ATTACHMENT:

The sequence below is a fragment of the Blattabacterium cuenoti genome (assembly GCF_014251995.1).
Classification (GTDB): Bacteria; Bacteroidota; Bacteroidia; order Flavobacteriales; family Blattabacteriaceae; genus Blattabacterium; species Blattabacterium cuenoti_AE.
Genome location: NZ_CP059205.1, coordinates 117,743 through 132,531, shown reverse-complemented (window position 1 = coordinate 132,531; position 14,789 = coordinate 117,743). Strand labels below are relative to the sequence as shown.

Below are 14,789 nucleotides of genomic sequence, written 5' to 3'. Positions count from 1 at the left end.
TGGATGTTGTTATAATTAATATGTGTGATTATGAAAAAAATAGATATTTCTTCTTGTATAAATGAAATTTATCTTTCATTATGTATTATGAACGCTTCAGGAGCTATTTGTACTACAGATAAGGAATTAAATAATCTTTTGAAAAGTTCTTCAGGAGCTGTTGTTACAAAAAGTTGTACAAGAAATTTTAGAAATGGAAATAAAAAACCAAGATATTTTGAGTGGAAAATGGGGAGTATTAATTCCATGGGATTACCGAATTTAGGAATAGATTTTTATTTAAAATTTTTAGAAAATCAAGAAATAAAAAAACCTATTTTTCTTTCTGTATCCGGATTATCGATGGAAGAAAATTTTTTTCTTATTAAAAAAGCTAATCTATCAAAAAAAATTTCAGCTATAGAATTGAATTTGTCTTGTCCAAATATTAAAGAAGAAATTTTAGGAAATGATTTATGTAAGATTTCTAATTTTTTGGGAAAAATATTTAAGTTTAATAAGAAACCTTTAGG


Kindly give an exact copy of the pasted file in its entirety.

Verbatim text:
The sequence below is a fragment of the Blattabacterium cuenoti genome (assembly GCF_014251995.1).
Classification (GTDB): Bacteria; Bacteroidota; Bacteroidia; order Flavobacteriales; family Blattabacteriaceae; genus Blattabacterium; species Blattabacterium cuenoti_AE.
Genome location: NZ_CP059205.1, coordinates 117,743 through 132,531, shown reverse-complemented (window position 1 = coordinate 132,531; position 14,789 = coordinate 117,743). Strand labels below are relative to the sequence as shown.

Below are 14,789 nucleotides of genomic sequence, written 5' to 3'. Positions count from 1 at the left end.
TGGATGTTGTTATAATTAATATGTGTGATTATGAAAAAAATAGATATTTCTTCTTGTATAAATGAAATTTATCTTTCATTATGTATTATGAACGCTTCAGGAGCTATTTGTACTACAGATAAGGAATTAAATAATCTTTTGAAAAGTTCTTCAGGAGCTGTTGTTACAAAAAGTTGTACAAGAAATTTTAGAAATGGAAATAAAAAACCAAGATATTTTGAGTGGAAAATGGGGAGTATTAATTCCATGGGATTACCGAATTTAGGAATAGATTTTTATTTAAAATTTTTAGAAAATCAAGAAATAAAAAAACCTATTTTTCTTTCTGTATCCGGATTATCGATGGAAGAAAATTTTTTTCTTATTAAAAAAGCTAATCTATCAAAAAAAATTTCAGCTATAGAATTGAATTTGTCTTGTCCAAATATTAAAGAAGAAATTTTAGGAAATGATTTATGTAAGATTTCTAATTTTTTGGGAAAAATATTTAAGTTTAATAAGAAACCTTTAGG